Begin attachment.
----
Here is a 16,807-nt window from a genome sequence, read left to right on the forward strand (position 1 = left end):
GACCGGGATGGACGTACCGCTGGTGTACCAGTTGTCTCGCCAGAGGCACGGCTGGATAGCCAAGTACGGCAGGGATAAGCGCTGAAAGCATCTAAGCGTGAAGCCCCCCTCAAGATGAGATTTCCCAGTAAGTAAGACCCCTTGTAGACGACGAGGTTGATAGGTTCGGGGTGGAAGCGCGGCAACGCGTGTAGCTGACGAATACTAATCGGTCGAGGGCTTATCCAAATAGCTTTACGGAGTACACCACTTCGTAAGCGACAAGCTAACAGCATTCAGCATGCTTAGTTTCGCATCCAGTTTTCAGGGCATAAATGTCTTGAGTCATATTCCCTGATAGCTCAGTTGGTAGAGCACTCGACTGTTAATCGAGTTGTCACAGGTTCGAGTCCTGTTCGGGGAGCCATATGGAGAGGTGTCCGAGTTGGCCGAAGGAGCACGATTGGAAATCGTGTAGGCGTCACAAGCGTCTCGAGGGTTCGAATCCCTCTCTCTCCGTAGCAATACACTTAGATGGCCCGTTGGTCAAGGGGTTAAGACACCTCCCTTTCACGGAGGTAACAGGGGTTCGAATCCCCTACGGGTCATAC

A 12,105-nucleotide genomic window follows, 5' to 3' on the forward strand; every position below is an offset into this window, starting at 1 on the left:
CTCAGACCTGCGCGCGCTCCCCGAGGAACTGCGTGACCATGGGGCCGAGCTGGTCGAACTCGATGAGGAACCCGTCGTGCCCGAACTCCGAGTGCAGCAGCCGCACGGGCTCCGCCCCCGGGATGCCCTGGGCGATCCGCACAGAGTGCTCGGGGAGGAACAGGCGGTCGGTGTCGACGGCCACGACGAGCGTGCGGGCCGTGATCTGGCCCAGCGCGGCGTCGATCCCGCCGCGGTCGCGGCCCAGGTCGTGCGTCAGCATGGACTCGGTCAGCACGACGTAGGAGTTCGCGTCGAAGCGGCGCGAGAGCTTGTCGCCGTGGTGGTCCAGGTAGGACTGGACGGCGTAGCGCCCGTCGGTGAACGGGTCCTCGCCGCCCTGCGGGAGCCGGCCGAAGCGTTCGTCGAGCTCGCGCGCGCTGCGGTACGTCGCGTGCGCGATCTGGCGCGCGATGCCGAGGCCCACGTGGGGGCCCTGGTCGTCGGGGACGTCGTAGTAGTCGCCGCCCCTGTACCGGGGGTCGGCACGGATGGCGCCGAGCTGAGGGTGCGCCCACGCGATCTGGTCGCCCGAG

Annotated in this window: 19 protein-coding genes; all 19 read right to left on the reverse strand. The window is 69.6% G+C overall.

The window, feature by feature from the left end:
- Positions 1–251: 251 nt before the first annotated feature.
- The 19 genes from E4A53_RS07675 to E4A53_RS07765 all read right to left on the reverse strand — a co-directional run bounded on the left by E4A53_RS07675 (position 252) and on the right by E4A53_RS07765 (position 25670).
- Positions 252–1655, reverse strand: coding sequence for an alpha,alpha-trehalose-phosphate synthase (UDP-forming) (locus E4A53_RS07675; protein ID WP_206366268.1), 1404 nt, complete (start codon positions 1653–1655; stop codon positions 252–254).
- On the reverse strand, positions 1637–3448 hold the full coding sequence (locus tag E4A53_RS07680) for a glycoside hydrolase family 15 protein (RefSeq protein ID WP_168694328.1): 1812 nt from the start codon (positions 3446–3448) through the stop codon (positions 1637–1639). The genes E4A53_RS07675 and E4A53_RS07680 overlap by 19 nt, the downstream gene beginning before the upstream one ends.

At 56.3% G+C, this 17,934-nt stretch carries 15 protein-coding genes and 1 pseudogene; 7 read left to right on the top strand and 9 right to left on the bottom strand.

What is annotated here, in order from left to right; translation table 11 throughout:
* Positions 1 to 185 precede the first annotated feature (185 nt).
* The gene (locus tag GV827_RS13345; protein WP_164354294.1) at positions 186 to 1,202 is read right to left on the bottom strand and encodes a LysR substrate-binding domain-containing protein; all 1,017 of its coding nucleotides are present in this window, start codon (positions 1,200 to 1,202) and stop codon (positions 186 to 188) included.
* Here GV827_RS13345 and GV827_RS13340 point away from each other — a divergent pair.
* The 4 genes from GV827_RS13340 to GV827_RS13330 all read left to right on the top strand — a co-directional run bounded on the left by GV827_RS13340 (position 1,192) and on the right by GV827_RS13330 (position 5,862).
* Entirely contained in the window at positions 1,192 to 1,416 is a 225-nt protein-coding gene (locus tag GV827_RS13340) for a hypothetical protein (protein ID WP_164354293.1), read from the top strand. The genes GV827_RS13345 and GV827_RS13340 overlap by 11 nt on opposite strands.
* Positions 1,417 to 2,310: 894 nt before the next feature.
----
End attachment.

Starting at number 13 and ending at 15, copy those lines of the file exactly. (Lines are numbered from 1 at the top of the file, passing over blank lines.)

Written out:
* Positions 1 to 185 precede the first annotated feature (185 nt).
* The gene (locus tag GV827_RS13345; protein WP_164354294.1) at positions 186 to 1,202 is read right to left on the bottom strand and encodes a LysR substrate-binding domain-containing protein; all 1,017 of its coding nucleotides are present in this window, start codon (positions 1,200 to 1,202) and stop codon (positions 186 to 188) included.
* Here GV827_RS13345 and GV827_RS13340 point away from each other — a divergent pair.